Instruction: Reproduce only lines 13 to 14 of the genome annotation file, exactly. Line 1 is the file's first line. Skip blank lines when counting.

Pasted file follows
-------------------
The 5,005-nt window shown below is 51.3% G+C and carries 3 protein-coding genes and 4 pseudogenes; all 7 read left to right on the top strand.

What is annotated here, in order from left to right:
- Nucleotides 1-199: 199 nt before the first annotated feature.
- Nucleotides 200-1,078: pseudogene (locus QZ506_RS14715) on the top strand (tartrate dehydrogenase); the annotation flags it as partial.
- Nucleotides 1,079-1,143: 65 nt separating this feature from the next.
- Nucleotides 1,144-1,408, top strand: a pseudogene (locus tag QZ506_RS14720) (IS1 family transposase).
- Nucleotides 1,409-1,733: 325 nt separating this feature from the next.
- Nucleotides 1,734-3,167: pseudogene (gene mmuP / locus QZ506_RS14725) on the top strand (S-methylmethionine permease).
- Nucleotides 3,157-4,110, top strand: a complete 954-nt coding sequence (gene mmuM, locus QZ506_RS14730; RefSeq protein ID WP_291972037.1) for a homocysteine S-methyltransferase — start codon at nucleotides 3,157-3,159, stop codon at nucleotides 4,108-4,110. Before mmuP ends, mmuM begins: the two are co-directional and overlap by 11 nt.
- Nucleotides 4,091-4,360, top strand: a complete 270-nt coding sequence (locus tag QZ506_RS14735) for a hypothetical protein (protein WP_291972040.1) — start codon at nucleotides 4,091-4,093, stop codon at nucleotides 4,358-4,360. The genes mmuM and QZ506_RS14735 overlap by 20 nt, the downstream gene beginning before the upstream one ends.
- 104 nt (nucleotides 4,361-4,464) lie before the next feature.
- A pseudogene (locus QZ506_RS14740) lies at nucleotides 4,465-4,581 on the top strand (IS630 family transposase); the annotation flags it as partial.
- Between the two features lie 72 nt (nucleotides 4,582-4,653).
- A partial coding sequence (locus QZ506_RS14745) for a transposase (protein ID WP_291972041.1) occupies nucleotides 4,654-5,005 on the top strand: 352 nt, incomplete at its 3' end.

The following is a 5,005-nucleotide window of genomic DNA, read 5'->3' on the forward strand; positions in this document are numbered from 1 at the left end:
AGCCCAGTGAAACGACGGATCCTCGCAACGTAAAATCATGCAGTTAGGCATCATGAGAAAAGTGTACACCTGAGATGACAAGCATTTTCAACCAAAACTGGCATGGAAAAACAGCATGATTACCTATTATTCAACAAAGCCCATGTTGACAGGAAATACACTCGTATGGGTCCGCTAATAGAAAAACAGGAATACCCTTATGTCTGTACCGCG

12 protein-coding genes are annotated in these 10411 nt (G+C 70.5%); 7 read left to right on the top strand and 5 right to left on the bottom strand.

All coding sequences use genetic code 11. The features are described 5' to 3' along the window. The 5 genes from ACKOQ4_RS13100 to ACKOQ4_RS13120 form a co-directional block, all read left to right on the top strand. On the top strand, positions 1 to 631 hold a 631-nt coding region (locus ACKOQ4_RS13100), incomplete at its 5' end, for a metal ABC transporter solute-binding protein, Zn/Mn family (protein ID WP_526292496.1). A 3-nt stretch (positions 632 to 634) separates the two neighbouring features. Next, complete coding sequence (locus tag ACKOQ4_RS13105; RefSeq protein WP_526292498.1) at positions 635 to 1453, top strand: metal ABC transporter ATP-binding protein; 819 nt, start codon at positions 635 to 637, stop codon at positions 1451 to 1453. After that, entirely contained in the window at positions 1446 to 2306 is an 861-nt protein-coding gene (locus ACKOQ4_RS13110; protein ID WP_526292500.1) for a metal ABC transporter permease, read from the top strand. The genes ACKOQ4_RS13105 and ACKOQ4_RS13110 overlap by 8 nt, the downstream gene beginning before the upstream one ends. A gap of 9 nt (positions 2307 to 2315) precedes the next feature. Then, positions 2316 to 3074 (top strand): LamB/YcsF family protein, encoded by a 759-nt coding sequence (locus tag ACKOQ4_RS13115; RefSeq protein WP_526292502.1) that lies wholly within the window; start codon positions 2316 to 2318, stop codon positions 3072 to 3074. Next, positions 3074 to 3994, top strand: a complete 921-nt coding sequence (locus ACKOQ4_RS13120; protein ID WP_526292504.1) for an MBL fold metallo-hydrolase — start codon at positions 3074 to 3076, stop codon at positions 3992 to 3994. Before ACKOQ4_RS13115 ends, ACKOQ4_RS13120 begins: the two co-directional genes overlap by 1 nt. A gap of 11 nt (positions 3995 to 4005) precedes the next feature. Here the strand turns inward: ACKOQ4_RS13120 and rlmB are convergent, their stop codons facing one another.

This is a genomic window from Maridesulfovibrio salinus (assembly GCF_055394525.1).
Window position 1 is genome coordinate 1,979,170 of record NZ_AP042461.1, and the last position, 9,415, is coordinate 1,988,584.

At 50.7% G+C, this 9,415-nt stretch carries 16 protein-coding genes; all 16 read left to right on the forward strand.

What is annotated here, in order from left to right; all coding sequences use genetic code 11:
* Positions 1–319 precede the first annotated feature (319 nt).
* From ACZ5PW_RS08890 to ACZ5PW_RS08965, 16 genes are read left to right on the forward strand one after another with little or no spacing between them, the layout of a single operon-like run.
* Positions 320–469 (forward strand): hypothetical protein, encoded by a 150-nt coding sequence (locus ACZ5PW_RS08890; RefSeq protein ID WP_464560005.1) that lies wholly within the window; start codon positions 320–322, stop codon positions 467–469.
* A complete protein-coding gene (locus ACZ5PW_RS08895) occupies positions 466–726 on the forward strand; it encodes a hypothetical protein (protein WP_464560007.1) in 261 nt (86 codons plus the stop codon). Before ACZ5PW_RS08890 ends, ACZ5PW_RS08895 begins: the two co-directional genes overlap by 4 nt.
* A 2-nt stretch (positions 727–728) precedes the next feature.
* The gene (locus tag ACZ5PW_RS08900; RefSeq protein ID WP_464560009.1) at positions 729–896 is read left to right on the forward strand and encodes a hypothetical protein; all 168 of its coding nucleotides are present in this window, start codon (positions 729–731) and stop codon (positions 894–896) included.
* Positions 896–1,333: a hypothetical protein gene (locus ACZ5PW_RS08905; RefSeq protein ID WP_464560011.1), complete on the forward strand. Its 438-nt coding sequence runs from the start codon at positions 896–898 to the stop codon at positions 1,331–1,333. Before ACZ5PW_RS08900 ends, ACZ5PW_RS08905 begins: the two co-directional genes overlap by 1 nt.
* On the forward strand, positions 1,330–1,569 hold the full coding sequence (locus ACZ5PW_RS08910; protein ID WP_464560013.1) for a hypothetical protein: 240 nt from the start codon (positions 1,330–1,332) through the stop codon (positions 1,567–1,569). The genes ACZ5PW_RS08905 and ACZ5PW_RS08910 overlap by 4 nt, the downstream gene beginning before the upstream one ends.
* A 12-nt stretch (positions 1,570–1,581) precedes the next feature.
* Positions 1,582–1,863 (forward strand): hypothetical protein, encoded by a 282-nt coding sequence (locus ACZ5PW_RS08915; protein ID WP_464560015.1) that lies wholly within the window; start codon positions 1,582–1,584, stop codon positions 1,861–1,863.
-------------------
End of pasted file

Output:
- Between the two features lie 72 nt (nucleotides 4,582-4,653).
- A partial coding sequence (locus QZ506_RS14745) for a transposase (protein ID WP_291972041.1) occupies nucleotides 4,654-5,005 on the top strand: 352 nt, incomplete at its 3' end.